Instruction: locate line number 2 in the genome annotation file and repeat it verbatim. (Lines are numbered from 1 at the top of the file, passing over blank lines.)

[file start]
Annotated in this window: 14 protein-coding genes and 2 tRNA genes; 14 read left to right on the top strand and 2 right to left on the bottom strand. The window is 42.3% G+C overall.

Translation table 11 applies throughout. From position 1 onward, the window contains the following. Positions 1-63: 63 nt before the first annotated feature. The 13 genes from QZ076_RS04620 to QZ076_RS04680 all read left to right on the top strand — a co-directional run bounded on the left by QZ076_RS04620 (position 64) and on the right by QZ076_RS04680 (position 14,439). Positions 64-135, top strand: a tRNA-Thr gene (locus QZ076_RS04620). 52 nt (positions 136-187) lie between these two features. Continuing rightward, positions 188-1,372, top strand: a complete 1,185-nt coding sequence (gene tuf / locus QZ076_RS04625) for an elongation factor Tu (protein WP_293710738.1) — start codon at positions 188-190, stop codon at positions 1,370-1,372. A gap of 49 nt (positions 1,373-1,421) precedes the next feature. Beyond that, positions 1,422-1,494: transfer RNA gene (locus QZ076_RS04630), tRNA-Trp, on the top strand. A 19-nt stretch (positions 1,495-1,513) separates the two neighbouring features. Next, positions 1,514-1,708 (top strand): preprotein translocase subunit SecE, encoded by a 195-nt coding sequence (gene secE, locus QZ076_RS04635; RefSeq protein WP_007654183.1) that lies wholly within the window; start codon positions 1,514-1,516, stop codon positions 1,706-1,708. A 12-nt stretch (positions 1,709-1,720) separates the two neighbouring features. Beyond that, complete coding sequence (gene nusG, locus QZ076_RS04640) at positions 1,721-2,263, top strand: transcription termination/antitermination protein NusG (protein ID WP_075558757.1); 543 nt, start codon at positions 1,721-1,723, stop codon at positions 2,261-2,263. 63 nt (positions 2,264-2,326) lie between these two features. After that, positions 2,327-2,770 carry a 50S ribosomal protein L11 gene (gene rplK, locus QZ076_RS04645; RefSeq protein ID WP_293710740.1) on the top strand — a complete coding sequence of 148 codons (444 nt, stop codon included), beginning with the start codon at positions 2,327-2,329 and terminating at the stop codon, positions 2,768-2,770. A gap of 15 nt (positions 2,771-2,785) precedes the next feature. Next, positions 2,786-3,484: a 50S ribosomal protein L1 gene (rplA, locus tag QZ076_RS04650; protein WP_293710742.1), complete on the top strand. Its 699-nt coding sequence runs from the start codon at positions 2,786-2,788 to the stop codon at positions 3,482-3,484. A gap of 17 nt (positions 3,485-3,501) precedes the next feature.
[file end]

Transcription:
Translation table 11 applies throughout. From position 1 onward, the window contains the following. Positions 1-63: 63 nt before the first annotated feature. The 13 genes from QZ076_RS04620 to QZ076_RS04680 all read left to right on the top strand — a co-directional run bounded on the left by QZ076_RS04620 (position 64) and on the right by QZ076_RS04680 (position 14,439). Positions 64-135, top strand: a tRNA-Thr gene (locus QZ076_RS04620). 52 nt (positions 136-187) lie between these two features. Continuing rightward, positions 188-1,372, top strand: a complete 1,185-nt coding sequence (gene tuf / locus QZ076_RS04625) for an elongation factor Tu (protein WP_293710738.1) — start codon at positions 188-190, stop codon at positions 1,370-1,372. A gap of 49 nt (positions 1,373-1,421) precedes the next feature. Beyond that, positions 1,422-1,494: transfer RNA gene (locus QZ076_RS04630), tRNA-Trp, on the top strand. A 19-nt stretch (positions 1,495-1,513) separates the two neighbouring features. Next, positions 1,514-1,708 (top strand): preprotein translocase subunit SecE, encoded by a 195-nt coding sequence (gene secE, locus QZ076_RS04635; RefSeq protein WP_007654183.1) that lies wholly within the window; start codon positions 1,514-1,516, stop codon positions 1,706-1,708. A 12-nt stretch (positions 1,709-1,720) separates the two neighbouring features. Beyond that, complete coding sequence (gene nusG, locus QZ076_RS04640) at positions 1,721-2,263, top strand: transcription termination/antitermination protein NusG (protein ID WP_075558757.1); 543 nt, start codon at positions 1,721-1,723, stop codon at positions 2,261-2,263. 63 nt (positions 2,264-2,326) lie between these two features. After that, positions 2,327-2,770 carry a 50S ribosomal protein L11 gene (gene rplK, locus QZ076_RS04645; RefSeq protein ID WP_293710740.1) on the top strand — a complete coding sequence of 148 codons (444 nt, stop codon included), beginning with the start codon at positions 2,327-2,329 and terminating at the stop codon, positions 2,768-2,770. A gap of 15 nt (positions 2,771-2,785) precedes the next feature. Next, positions 2,786-3,484: a 50S ribosomal protein L1 gene (rplA, locus tag QZ076_RS04650; protein WP_293710742.1), complete on the top strand. Its 699-nt coding sequence runs from the start codon at positions 2,786-2,788 to the stop codon at positions 3,482-3,484. A gap of 17 nt (positions 3,485-3,501) precedes the next feature.